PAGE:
Arrow "Dodger" Review: Dating Games and New Dynamics

By Noel Kirkpatrick

Feb 21, 2013

Arrow S01E15: "Dodger"

After last week’s action extravaganza, Arrow settled back into more familiar rhythms with "Dodger," meaning there was a villain-of-the-week, a small variety of non-vigilante subplots, an island flashback, and a little bit on the Undertaking. So, you know, a really busy episode.

None of this felt super rushed or crowded—though I likely could’ve done without the island flashback, if only to give the episode just a little space to breathe—because it’s clear that this hour was about setting up a lot of other stuff for the show’s back stretch and establishing some new dynamics.

First and foremost was Felicity joining Team Arrow. Certainly, her being in-the-know about Olivier’s vigilante activities streamlines the narrative a bit; the procedural aspects of hunting down Dodger felt smoother than they have in the past. Felicity was right there to talk to Oliver and Diggle about the case, no need to head over to Queen Consolidated and make up some lame excuse. If anything, her being involved freed up the episode to include those date scenes.

But since Felicity is only on the team “provisionally” and has a bit more of conscience than Oliver or Diggle do about Oliver’s mission, "Dodger" had to rehash the whole “Why don’t you target people who aren’t on the list, too?” conversation, kind of like what it did when Diggle tried to go after some bank robbers earlier in the season. Both Diggle and Felicity are pushing Oliver to expand his scope and do more good for Starling City, and it seems that Oliver does little cases like this to make sure they both stay on board... lest he have to kill them. Seriously, Oliver needs to readjust his loyalty expectations just a tad, because that’s a little much.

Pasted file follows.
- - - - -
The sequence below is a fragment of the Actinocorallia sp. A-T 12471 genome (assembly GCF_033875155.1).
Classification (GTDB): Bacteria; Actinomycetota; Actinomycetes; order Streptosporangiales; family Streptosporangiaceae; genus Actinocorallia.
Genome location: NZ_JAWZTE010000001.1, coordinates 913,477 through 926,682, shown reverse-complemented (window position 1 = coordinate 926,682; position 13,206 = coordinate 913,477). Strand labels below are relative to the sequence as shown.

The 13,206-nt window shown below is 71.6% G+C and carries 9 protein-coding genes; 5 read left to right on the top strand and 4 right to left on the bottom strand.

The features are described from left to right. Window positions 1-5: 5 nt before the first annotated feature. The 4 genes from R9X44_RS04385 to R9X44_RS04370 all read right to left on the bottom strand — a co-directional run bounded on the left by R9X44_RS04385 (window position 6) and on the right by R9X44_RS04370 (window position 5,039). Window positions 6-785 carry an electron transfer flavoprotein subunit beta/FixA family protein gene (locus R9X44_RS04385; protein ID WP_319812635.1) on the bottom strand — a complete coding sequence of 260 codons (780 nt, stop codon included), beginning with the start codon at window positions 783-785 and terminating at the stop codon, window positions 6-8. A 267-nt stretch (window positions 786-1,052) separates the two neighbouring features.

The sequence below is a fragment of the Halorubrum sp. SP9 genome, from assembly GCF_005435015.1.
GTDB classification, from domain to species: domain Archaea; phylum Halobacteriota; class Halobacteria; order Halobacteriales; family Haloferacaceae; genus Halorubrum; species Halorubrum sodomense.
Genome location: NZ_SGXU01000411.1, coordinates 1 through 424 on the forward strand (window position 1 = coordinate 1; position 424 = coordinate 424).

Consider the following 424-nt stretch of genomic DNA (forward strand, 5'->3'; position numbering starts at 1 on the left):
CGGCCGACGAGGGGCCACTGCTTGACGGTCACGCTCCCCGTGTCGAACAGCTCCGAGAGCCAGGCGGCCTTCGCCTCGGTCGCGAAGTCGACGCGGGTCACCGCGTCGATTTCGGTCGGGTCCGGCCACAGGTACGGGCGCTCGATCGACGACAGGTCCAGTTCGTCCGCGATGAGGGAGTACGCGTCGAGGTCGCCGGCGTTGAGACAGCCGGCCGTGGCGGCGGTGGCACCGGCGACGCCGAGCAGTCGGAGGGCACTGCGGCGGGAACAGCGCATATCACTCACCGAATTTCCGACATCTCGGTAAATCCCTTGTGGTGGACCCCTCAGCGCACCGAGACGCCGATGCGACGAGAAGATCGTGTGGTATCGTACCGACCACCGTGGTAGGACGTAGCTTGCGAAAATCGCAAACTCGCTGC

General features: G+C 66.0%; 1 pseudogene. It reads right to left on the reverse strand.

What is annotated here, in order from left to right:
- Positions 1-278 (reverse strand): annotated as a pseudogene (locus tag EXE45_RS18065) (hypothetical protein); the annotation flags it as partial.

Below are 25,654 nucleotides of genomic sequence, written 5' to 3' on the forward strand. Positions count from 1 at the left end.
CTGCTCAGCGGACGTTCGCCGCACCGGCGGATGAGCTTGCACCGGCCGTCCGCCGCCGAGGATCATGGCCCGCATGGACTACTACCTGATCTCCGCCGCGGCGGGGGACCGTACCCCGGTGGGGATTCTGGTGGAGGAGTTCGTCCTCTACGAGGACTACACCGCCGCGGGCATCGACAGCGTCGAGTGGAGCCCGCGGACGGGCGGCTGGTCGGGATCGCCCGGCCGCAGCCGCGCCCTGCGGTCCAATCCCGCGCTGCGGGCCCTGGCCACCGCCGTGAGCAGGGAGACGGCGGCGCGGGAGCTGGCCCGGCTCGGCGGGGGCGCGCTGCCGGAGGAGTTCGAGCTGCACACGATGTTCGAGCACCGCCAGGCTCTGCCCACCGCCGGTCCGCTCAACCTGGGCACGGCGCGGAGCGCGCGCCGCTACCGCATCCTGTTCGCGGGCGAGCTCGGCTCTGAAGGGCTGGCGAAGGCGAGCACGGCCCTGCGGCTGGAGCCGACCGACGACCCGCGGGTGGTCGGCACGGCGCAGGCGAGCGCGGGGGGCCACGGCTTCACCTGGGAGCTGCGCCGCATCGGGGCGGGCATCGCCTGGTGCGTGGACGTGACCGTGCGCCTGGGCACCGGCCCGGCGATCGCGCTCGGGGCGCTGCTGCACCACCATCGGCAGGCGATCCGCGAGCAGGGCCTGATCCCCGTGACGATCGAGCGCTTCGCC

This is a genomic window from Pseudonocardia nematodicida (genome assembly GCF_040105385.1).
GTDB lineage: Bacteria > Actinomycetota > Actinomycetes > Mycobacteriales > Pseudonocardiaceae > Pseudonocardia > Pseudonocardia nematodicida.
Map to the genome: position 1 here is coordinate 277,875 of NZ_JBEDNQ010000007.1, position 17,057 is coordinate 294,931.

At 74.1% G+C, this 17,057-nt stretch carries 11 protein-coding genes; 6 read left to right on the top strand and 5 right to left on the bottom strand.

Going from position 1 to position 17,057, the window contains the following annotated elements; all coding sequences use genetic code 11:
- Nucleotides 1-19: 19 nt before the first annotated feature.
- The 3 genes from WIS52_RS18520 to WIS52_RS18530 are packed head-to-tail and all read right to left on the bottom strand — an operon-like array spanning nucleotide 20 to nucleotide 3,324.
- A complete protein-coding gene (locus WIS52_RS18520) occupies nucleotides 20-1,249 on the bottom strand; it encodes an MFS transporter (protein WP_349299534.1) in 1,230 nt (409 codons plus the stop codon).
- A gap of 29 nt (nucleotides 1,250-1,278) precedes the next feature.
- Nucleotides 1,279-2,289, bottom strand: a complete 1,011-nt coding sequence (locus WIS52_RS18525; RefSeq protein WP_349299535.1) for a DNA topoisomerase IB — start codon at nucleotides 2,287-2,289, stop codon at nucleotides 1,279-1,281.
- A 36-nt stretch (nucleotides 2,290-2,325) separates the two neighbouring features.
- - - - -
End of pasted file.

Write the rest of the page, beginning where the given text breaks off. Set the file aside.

At the same time, these appeals and smaller cases do help nudge Oliver past the vigilante persona and toward that of a hero—but seeing the effects of these cases on Oliver’s behavior is what’s missing from the group dynamic. Even small acknowledgments of it would help further the arc the show obviously sees Oliver as having, but I’m just not seeing it yet. Maybe I’m missing something?

At least Felicity’s presence also allows conversations to shift in new ways, and thank goodness for that. Previously, the process of planning out how to go after the Dodger would’ve been sort of mechanical, so her nudging Diggle about asking out Carly, and who in turn needled Oliver about McKenna, opened up new interactions for each character. It gave Diggle and Oliver something different do and new ways to respond to each other. It also finally gave Diggle a bit of a personal world, which is something I’ve been wanting for that character for a while now.